The survival rate of childhood acute lymphoblastic leukemia (ALL) has reached >80-90% in developed countries, which is a triumph of modern medicine. This success is due to implementation of contemporary treatment protocols, optimal application of risk stratification, risk-directed multi-agent chemotherapy regimens, and improved supportive care. Unfortunately, such improvements have not translated to Low Middle Income Countries (LMICs), where 90% of the world's children live. The estimated 5 year survival rates in Asia range widely between 44.3% and 80%. The Intercontinental-BFM2002 study, conducted in 15 upper-middle and high-income countries reported a 5 year event-free survival (EFS) and overall survival (OS) rates of 74% and 82%, respectively. Factors that may contribute to the lower survival in LMICs are highly complex, including delays in presentation, diagnostic inaccuracy, restricted budget for risk-stratification and appropriate treatment, treatment abandonment and socio economic status.

In Malaysia, different protocols are used by different leukemia treatment centers for treating children with ALL. In UKM Medical Centre (UKMMC), the UKALL protocols (modified UK X, XI, XII, 97(99) and 2003) have been used in the Pediatric Hemato-Oncology Unit since the 1990s. Herein, we report the adopted protocol, the stratification profile and outcome of children with ALL, treated with modified UKALL 97(99) and UKALL 2003 in our institution from 2006 to 2014.

Clinical data from children with ALL, who received these modified therapies, were retrospectively reviewed. Prednisolone was used in modified UKALL97(99) and Dexamethasone in modified UKALL 2003, while 6-mercaptopurine was used in both modified protocols. Otherwise, chemotherapy and duration of treatment were identical to the original protocols of Regimens A, B and C. ALL was diagnosed based on standard morphology and immunophenotyping criteria. At diagnosis, patients were stratified according to the National Cancer Institute (NCI) risk criteria and using FISH for detection of cytogenetic abnormalities. EFS and OS were determined using the Kaplan-Meier methods.

Newly diagnosed ALL in 156 children were included in the study; 103 (66.0%) were standard risk, 49 (31.4%) were high risk and 4 (2.5%) were infants. There were 2 children with Down syndrome. The success rate of FISH was 76.4% (94/123). Patients were stratified as standard risk, based on ETV6-RUNX1, and high risk based on unfavorable cytogenetics, BCR-ABL and MLL rearrangements. Half of the patients with unfavorable cytogenetics were classified in the NCI high risk group, with WCC >100x109/L. A total of 151 patients were treated as per risk stratification, 2 patients transferred care, while 3 patients refused treatment. Mortality from sepsis during treatment was approximately 10%, including 2 deaths during induction remission and induction at relapse.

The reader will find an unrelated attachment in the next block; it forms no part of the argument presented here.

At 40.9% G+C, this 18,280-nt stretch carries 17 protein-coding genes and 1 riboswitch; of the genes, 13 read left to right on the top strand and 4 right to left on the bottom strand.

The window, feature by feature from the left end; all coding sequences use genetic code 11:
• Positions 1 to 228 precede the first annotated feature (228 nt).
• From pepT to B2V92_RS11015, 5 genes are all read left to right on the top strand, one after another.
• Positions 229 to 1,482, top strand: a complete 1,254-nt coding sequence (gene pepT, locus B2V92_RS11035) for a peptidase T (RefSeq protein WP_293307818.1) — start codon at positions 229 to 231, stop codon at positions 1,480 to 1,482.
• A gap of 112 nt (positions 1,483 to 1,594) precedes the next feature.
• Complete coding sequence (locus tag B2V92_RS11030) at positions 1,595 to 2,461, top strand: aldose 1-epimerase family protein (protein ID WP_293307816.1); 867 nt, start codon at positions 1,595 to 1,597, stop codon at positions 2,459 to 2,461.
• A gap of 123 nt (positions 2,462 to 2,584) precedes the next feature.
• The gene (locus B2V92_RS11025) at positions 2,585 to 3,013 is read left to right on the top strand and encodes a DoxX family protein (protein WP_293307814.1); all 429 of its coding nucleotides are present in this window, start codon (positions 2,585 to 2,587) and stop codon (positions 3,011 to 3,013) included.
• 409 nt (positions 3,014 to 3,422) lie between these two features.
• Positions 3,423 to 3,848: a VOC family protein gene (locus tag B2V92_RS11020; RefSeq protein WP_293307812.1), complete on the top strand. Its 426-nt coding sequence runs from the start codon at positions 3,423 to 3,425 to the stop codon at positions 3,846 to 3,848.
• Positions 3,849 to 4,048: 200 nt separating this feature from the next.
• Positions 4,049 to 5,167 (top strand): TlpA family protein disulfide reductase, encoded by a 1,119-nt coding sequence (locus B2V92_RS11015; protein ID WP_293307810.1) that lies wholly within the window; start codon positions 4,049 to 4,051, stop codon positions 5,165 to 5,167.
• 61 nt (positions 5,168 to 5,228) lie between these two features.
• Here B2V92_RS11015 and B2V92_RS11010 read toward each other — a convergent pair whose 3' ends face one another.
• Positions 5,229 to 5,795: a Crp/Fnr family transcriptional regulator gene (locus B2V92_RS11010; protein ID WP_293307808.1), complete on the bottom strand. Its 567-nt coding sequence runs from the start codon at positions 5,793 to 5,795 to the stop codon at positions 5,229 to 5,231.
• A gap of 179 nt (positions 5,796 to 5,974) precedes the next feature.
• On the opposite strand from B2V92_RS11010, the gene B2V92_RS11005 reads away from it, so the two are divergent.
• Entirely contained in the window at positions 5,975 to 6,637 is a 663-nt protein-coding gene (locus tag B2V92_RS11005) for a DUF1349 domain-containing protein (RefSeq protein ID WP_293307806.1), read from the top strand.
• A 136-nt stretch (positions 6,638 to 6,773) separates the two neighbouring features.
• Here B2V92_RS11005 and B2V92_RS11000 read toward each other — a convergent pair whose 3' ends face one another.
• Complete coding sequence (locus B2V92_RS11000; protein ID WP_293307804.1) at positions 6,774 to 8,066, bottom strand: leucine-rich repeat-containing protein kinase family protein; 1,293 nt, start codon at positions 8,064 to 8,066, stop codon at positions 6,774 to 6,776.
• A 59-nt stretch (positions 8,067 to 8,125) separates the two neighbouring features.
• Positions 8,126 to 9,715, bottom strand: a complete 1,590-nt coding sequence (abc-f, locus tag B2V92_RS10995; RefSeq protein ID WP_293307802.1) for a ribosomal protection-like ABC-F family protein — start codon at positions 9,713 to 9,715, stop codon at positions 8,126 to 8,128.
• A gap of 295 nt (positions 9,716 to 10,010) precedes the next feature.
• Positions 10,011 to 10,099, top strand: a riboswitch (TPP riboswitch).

The majority of disease progression was relapse-related, however, treatment abandonment also contributed to relapse. Approximately 5% of patients abandoned their treatment (3 patients abandoned and 3 patients refused treatment). The 5-year OS for the standard risk group was 86.6%, with 3-year and 5-year EFS of 88.1% and 83.4%, respectively. The 5-year OS for the high risk group was 65.7%, while 3-year and 5-year EFS were 64.7% and 58.2%, respectively (Figure 1). The MRC UKALL97 stratification by NCI risk reported a 5-year EFS of 83.1% for the standard risk group and 66.9% for the high risk group, while the UKALL2003 interim analysis reported a 5-year EFS of 87.7%. The MRC UKALL97/99 reported a 5-year OS of 88%.

The cure rate of children with standard risk ALL at UKMMC, using modified UKALL 97(99) and UKALL 2003 protocols, was comparable to MRC UKALL97. However, the cure rate for high risk ALL was comparatively lower. This single center study from UKMMC has highlighted some critical factors that improved the outcome of children with ALL and suggests further improvements that are necessary to reduce the relapse rate, especially in the high risk ALL patients.


No relevant conflicts of interest to declare.

Author notes


Asterisk with author names denotes non-ASH members.

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